The Dangers of Parvo

The next topic I want to touch is Parvovirus. It is very import to me that I educate all of my buyers on the dangers of the Parvovirus. After all, Rottweilers are more susceptible to Parvovirus than any other breed. If your family has decided to purchase a Rottweiler, you need to understand how the Parvovirus is contracted and spread.


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So, how can your puppy catch Parvovirus? Unfortunately, way to easily! If you walk on infected grounds, you can track the Parvovirus back to your home property from the bottom of your soles. Yes, it is that easy to spread. If you were at the vet and you decided to pet this sad looking dog because he looked in pain, and he had Parvovirus, then went back and touched your pet… you just spread the Parvovirus.


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This is what makes the Parvovirus so scary. It is spread way to easily! On top of that, there is no cure! There is also no chemical that kills Parvovirus 100%. Once Parvovirus is on your property, it can live in the ground for 7 years! Even the coldest of winters and the hottest of summers won’t kill the Parvovirus. Now, I am not writing this to scare you; knowledge is power.


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So, how do you know if you puppy has Parvo? Once the parvovirus is contracted, your pup may continue to look and act perfectly fine for up to ten days. After that, your pup will just suddenly stop eating one day. On top of that, he will also stop drinking water. He will look exhausted and sluggish. He will be very lethargic and just want to sleep. You might think to yourself, he just has a stomach bug, I should just let him just sleep. The next morning, your pup does not eat again. Now you are getting concerned. Very much unlike your puppy, he suddenly blows up the foulest smelling diarrhea all over himself in the house. It seems as if his insides are just pouring out. You see blood, and now your only concern is rushing him to the emergency. You explain to the doctors that your puppy had not eaten all yesterday and you knew he wasn’t acting like himself. You tell them that he is doing the same thing today, and now he won’t get up and he is relieving fluids all over himself. They take him back and exam him. Your puppy is confirmed positive for the Parvovirus. You assume since you caught it pretty fast, just after one full day of symptoms, that they can fix your puppy. Unfortunately, it may too late. Your pup has been infected for nearly two weeks. The signs were the last of the symptoms, and a Rottweiler can pass as soon as 24-48 hours after symptoms begin, especially for a puppy. Parvovirus is a very, very disgusting and awful disease.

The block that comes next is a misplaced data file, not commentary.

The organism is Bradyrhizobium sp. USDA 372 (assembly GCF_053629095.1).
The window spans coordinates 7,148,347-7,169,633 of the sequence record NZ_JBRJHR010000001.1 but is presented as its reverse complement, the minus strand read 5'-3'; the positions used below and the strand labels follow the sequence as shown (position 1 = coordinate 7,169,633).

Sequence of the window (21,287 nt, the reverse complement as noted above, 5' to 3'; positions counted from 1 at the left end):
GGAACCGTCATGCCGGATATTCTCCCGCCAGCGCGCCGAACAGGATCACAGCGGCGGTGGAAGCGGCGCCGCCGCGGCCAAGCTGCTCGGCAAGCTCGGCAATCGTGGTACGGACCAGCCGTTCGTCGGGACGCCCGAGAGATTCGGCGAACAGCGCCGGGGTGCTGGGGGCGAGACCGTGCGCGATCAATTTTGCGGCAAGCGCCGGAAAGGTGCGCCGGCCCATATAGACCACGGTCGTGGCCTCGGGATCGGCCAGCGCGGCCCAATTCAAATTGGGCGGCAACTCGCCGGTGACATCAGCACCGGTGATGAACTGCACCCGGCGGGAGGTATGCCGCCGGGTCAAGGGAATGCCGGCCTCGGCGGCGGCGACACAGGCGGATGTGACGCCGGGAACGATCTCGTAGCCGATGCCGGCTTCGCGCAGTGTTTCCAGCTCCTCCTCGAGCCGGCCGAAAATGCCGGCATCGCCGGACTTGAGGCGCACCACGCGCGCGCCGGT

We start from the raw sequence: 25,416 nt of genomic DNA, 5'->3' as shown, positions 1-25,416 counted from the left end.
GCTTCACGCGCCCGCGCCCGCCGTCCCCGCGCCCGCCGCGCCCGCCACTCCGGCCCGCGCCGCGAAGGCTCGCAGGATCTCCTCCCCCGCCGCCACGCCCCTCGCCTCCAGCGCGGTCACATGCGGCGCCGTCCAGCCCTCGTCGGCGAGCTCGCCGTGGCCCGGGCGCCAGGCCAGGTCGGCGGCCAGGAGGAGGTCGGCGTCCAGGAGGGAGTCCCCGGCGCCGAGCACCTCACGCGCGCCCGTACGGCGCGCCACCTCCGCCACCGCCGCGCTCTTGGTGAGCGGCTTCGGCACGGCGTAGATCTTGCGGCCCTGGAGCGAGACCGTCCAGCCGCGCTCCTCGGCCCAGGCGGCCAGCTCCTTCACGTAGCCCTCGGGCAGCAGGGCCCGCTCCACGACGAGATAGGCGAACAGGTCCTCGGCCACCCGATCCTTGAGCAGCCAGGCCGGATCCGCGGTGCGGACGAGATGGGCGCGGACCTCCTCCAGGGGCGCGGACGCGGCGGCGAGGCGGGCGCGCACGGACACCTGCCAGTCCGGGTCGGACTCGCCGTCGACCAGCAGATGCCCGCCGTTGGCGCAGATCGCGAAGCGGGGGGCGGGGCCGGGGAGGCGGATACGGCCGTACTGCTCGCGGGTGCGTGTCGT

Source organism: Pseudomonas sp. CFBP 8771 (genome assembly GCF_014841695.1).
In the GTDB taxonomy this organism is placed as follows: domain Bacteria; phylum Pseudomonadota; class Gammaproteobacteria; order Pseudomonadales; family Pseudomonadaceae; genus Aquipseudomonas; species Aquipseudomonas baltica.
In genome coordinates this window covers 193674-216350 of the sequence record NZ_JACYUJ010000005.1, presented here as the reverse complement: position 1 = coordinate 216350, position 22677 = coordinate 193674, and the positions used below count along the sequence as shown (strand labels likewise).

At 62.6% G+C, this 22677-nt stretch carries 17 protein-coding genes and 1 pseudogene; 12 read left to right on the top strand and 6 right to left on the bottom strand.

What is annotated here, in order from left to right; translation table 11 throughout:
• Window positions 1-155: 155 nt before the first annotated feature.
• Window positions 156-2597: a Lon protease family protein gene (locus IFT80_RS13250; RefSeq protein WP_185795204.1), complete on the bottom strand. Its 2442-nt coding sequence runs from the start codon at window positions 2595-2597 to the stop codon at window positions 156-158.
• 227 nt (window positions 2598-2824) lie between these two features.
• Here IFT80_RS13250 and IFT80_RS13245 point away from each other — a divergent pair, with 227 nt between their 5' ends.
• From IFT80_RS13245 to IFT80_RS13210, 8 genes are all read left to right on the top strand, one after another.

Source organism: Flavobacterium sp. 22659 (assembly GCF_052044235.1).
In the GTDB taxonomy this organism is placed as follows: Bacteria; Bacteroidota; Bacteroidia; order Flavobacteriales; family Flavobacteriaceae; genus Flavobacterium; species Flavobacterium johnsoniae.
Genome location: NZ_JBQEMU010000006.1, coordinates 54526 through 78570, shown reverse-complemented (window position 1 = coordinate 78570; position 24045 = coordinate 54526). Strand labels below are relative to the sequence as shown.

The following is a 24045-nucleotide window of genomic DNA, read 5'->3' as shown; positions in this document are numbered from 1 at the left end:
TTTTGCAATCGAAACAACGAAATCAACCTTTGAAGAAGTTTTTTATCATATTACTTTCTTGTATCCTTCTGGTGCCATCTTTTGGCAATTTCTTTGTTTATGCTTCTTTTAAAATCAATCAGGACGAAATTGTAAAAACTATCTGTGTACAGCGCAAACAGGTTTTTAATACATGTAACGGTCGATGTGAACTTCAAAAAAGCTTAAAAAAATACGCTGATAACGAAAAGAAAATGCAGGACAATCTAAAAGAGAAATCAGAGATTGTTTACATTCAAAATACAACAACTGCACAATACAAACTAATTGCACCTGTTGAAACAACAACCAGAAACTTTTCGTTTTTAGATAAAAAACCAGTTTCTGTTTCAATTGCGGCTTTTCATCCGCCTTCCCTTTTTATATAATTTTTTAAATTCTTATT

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So how can you protect your new puppy from Parvo? Begin by making sure your puppy gets his full set of puppy vaccines the first year of his life. Without the Parvo antibodies, you are setting your puppy up for failure. Even after starting vaccines, a Rottweiler can still contract the Parvovirus, but the chances are much slimmer. Finish the rounds people. We actually do our vaccines different than other breeders because of this very disease.


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Another way to help protect your new puppy is by keeping him home when you first receive him. I know you are eager to show your new puppy off to the whole world, but you should wait a few more weeks. Give your puppy a few more weeks to be fully protected because you let him enter the jungle. There is plenty of time to bring your pooch to the park, PetSmart, and the homes of friends and family.


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Another suggestion I always tell my customers is to carry their puppy those first few weeks if you have to go somewhere. For example, you will have to bring your pup to the vet to continue his puppy vaccines every few weeks. Instead of letting him walk into the vet, carry him into the vet. Remember, animals mostly go to the vet when they are sick. You do not want to expose your puppy to any unnecessary threats those first few weeks, when they can be avoided with common sense.


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Another note to remember is you don’t know who is at the vet, and for what reason. Everyone loves a puppy and you will easily get a crowd waiting to pet your new baby when you sit in the lobby. If you are a person who my shy away from speaking up, or might feel pressured to allow everyone to touch, bring your puppy in a small plastic carrier. This will be any easy way to make your puppy inaccessible to others and protected from the ground and surroundings; and you won’t feel bad asking someone not to pet your puppy. After he is protected, they can touch away – great socialization!


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Last, you have learned how to keep your puppy protected from others but let’s not forget how to keep your puppy protected at your own home. If you have an open backyard that other animals may pass through, you want to be sure to make a small and secure area only for your puppy. Remember, other animals can spread the disease, especially animals who are roaming all over town. By having a small area that you can supervise, it will keep your puppy from wandering too far and limit the possibility of touching infected grounds before he is fully vaccinated.